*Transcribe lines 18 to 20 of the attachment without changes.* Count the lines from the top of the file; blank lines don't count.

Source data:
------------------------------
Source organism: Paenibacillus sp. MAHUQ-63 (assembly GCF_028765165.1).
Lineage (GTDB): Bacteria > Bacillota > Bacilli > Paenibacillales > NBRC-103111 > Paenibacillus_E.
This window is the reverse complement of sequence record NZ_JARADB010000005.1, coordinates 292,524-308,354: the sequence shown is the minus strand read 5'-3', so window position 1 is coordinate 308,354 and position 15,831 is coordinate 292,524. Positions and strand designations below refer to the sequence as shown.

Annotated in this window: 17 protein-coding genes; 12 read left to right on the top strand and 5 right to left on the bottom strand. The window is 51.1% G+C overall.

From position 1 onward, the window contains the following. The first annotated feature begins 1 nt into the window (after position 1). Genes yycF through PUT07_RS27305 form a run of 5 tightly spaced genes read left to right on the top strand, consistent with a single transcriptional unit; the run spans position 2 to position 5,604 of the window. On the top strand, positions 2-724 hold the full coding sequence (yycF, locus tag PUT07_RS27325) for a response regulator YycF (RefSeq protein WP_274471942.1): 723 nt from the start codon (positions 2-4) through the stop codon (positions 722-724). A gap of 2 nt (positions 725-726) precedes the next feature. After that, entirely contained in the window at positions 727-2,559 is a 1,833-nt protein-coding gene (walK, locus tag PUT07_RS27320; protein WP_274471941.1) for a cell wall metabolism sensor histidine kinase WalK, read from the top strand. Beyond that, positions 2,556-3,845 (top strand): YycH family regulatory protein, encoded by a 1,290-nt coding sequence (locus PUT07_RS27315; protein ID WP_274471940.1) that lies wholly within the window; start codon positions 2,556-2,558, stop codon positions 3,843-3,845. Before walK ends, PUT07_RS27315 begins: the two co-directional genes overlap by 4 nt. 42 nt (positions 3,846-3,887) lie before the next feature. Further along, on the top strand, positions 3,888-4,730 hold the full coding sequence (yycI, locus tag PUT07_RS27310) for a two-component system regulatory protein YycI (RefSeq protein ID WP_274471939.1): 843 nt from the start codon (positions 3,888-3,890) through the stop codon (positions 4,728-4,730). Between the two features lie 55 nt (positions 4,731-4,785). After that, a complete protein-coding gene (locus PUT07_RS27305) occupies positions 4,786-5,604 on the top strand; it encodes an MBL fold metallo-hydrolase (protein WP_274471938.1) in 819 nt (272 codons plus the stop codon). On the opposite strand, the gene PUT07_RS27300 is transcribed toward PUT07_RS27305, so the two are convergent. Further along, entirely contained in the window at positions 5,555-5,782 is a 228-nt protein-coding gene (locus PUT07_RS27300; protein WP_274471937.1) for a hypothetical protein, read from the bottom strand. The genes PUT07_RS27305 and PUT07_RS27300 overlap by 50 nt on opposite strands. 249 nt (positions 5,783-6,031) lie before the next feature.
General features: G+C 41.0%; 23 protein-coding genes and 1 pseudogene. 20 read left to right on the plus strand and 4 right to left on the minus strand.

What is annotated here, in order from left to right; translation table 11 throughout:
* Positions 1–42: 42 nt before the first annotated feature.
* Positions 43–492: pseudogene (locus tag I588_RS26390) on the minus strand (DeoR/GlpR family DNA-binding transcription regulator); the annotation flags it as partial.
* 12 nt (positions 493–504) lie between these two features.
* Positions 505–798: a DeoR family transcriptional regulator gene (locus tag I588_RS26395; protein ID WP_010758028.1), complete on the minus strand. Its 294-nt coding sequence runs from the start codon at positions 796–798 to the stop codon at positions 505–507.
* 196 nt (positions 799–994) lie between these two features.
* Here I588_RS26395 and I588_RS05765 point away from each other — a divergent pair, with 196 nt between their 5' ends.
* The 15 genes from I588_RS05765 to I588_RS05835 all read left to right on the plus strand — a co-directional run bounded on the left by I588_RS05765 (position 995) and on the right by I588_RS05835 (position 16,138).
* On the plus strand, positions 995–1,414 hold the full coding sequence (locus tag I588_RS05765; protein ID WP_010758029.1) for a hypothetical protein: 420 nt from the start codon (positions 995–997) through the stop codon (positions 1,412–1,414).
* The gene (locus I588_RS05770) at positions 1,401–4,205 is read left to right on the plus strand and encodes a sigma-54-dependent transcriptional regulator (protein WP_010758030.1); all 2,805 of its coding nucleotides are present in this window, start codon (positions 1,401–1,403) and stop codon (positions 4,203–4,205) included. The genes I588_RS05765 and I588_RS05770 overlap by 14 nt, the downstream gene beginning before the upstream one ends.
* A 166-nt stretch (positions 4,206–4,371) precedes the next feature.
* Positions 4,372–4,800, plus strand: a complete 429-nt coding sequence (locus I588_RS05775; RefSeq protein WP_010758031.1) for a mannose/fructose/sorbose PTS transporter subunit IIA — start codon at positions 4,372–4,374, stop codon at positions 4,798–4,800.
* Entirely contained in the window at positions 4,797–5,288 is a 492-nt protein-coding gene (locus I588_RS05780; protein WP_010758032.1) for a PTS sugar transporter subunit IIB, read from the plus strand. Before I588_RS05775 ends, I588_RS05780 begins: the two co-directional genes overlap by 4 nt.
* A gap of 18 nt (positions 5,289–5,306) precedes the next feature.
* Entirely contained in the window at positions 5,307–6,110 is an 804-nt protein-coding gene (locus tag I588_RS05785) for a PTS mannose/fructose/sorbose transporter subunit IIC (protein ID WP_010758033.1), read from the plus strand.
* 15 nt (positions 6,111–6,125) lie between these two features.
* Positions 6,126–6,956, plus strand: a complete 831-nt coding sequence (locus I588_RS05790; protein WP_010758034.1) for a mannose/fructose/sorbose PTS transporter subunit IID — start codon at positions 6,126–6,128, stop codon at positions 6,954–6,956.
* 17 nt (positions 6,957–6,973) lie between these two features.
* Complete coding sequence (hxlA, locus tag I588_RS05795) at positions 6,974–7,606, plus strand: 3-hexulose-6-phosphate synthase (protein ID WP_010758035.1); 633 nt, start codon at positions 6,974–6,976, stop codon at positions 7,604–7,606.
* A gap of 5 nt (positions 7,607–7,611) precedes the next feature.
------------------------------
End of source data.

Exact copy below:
* Positions 4,372–4,800, plus strand: a complete 429-nt coding sequence (locus I588_RS05775; RefSeq protein WP_010758031.1) for a mannose/fructose/sorbose PTS transporter subunit IIA — start codon at positions 4,372–4,374, stop codon at positions 4,798–4,800.
* Entirely contained in the window at positions 4,797–5,288 is a 492-nt protein-coding gene (locus I588_RS05780; protein WP_010758032.1) for a PTS sugar transporter subunit IIB, read from the plus strand. Before I588_RS05775 ends, I588_RS05780 begins: the two co-directional genes overlap by 4 nt.
* A gap of 18 nt (positions 5,289–5,306) precedes the next feature.